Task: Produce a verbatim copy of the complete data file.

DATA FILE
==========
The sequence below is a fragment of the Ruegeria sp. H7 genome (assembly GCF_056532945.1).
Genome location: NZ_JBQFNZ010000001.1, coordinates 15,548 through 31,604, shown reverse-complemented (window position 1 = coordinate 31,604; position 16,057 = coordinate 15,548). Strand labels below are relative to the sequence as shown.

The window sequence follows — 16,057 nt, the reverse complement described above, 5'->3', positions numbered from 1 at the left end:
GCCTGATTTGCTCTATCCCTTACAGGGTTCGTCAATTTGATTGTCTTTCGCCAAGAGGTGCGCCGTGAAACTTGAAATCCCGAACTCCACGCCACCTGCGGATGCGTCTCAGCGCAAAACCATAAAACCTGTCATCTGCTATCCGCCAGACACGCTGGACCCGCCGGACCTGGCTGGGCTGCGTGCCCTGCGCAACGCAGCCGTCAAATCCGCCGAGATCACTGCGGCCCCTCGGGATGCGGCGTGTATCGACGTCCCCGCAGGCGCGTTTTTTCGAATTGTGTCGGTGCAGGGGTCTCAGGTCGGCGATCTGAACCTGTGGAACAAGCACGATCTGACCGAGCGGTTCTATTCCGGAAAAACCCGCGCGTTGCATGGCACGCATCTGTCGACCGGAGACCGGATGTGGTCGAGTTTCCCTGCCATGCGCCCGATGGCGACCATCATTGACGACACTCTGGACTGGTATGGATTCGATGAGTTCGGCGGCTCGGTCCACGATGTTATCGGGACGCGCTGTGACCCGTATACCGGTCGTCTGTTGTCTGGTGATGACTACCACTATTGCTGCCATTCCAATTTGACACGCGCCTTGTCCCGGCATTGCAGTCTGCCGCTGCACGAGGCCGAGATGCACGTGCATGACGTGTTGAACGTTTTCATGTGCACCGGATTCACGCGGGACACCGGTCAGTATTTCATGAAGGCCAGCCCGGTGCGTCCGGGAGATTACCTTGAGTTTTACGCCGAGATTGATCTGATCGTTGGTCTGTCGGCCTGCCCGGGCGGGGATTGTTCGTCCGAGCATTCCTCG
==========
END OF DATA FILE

The sequence below is a fragment of the Ruegeria sp. H7 genome (assembly GCF_056532945.1).
Genome location: NZ_JBQFNZ010000001.1, coordinates 15,548 through 31,604, shown reverse-complemented (window position 1 = coordinate 31,604; position 16,057 = coordinate 15,548). Strand labels below are relative to the sequence as shown.

The window sequence follows — 16,057 nt, the reverse complement described above, 5'->3', positions numbered from 1 at the left end:
GCCTGATTTGCTCTATCCCTTACAGGGTTCGTCAATTTGATTGTCTTTCGCCAAGAGGTGCGCCGTGAAACTTGAAATCCCGAACTCCACGCCACCTGCGGATGCGTCTCAGCGCAAAACCATAAAACCTGTCATCTGCTATCCGCCAGACACGCTGGACCCGCCGGACCTGGCTGGGCTGCGTGCCCTGCGCAACGCAGCCGTCAAATCCGCCGAGATCACTGCGGCCCCTCGGGATGCGGCGTGTATCGACGTCCCCGCAGGCGCGTTTTTTCGAATTGTGTCGGTGCAGGGGTCTCAGGTCGGCGATCTGAACCTGTGGAACAAGCACGATCTGACCGAGCGGTTCTATTCCGGAAAAACCCGCGCGTTGCATGGCACGCATCTGTCGACCGGAGACCGGATGTGGTCGAGTTTCCCTGCCATGCGCCCGATGGCGACCATCATTGACGACACTCTGGACTGGTATGGATTCGATGAGTTCGGCGGCTCGGTCCACGATGTTATCGGGACGCGCTGTGACCCGTATACCGGTCGTCTGTTGTCTGGTGATGACTACCACTATTGCTGCCATTCCAATTTGACACGCGCCTTGTCCCGGCATTGCAGTCTGCCGCTGCACGAGGCCGAGATGCACGTGCATGACGTGTTGAACGTTTTCATGTGCACCGGATTCACGCGGGACACCGGTCAGTATTTCATGAAGGCCAGCCCGGTGCGTCCGGGAGATTACCTTGAGTTTTACGCCGAGATTGATCTGATCGTTGGTCTGTCGGCCTGCCCGGGCGGGGATTGTTCGTCCGAGCATTCCTCG